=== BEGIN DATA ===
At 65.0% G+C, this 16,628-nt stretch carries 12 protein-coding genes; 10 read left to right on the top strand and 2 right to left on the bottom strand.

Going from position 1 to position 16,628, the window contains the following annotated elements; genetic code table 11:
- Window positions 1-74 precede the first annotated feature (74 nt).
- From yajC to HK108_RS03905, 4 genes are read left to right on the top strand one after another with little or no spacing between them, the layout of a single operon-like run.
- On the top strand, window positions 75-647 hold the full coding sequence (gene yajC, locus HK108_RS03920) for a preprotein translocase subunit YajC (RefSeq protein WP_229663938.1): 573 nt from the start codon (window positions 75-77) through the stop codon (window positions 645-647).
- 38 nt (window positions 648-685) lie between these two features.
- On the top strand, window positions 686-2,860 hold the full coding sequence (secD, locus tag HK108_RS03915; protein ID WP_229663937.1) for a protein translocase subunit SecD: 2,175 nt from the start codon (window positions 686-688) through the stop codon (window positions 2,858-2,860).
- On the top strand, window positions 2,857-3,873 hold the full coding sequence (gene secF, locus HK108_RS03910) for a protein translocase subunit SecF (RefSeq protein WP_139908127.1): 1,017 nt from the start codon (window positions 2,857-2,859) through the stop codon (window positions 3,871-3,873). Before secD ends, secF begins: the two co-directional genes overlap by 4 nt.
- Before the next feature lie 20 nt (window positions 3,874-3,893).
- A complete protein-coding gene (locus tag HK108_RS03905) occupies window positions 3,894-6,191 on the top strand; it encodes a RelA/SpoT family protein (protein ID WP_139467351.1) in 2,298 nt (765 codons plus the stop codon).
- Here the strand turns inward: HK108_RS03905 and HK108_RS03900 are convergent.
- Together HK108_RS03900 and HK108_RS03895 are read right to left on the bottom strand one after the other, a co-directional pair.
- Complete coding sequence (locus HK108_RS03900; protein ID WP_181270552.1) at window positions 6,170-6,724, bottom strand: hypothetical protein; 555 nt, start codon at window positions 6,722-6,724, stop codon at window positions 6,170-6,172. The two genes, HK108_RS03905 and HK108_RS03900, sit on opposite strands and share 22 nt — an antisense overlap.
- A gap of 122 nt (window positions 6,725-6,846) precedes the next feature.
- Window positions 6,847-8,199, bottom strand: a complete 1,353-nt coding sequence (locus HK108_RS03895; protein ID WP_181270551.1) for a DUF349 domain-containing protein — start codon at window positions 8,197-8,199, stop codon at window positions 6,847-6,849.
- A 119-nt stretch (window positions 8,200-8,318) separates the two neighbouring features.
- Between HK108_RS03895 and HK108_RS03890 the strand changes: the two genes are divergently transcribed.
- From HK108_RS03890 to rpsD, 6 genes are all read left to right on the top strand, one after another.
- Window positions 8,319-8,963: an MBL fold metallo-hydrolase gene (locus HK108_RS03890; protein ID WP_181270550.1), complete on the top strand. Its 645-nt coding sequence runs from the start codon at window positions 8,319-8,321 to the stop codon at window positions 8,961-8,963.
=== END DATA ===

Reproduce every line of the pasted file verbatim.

At 65.0% G+C, this 16,628-nt stretch carries 12 protein-coding genes; 10 read left to right on the top strand and 2 right to left on the bottom strand.

Going from position 1 to position 16,628, the window contains the following annotated elements; genetic code table 11:
- Window positions 1-74 precede the first annotated feature (74 nt).
- From yajC to HK108_RS03905, 4 genes are read left to right on the top strand one after another with little or no spacing between them, the layout of a single operon-like run.
- On the top strand, window positions 75-647 hold the full coding sequence (gene yajC, locus HK108_RS03920) for a preprotein translocase subunit YajC (RefSeq protein WP_229663938.1): 573 nt from the start codon (window positions 75-77) through the stop codon (window positions 645-647).
- 38 nt (window positions 648-685) lie between these two features.
- On the top strand, window positions 686-2,860 hold the full coding sequence (secD, locus tag HK108_RS03915; protein ID WP_229663937.1) for a protein translocase subunit SecD: 2,175 nt from the start codon (window positions 686-688) through the stop codon (window positions 2,858-2,860).
- On the top strand, window positions 2,857-3,873 hold the full coding sequence (gene secF, locus HK108_RS03910) for a protein translocase subunit SecF (RefSeq protein WP_139908127.1): 1,017 nt from the start codon (window positions 2,857-2,859) through the stop codon (window positions 3,871-3,873). Before secD ends, secF begins: the two co-directional genes overlap by 4 nt.
- Before the next feature lie 20 nt (window positions 3,874-3,893).
- A complete protein-coding gene (locus tag HK108_RS03905) occupies window positions 3,894-6,191 on the top strand; it encodes a RelA/SpoT family protein (protein ID WP_139467351.1) in 2,298 nt (765 codons plus the stop codon).
- Here the strand turns inward: HK108_RS03905 and HK108_RS03900 are convergent.
- Together HK108_RS03900 and HK108_RS03895 are read right to left on the bottom strand one after the other, a co-directional pair.
- Complete coding sequence (locus HK108_RS03900; protein ID WP_181270552.1) at window positions 6,170-6,724, bottom strand: hypothetical protein; 555 nt, start codon at window positions 6,722-6,724, stop codon at window positions 6,170-6,172. The two genes, HK108_RS03905 and HK108_RS03900, sit on opposite strands and share 22 nt — an antisense overlap.
- A gap of 122 nt (window positions 6,725-6,846) precedes the next feature.
- Window positions 6,847-8,199, bottom strand: a complete 1,353-nt coding sequence (locus HK108_RS03895; protein ID WP_181270551.1) for a DUF349 domain-containing protein — start codon at window positions 8,197-8,199, stop codon at window positions 6,847-6,849.
- A 119-nt stretch (window positions 8,200-8,318) separates the two neighbouring features.
- Between HK108_RS03895 and HK108_RS03890 the strand changes: the two genes are divergently transcribed.
- From HK108_RS03890 to rpsD, 6 genes are all read left to right on the top strand, one after another.
- Window positions 8,319-8,963: an MBL fold metallo-hydrolase gene (locus HK108_RS03890; protein ID WP_181270550.1), complete on the top strand. Its 645-nt coding sequence runs from the start codon at window positions 8,319-8,321 to the stop codon at window positions 8,961-8,963.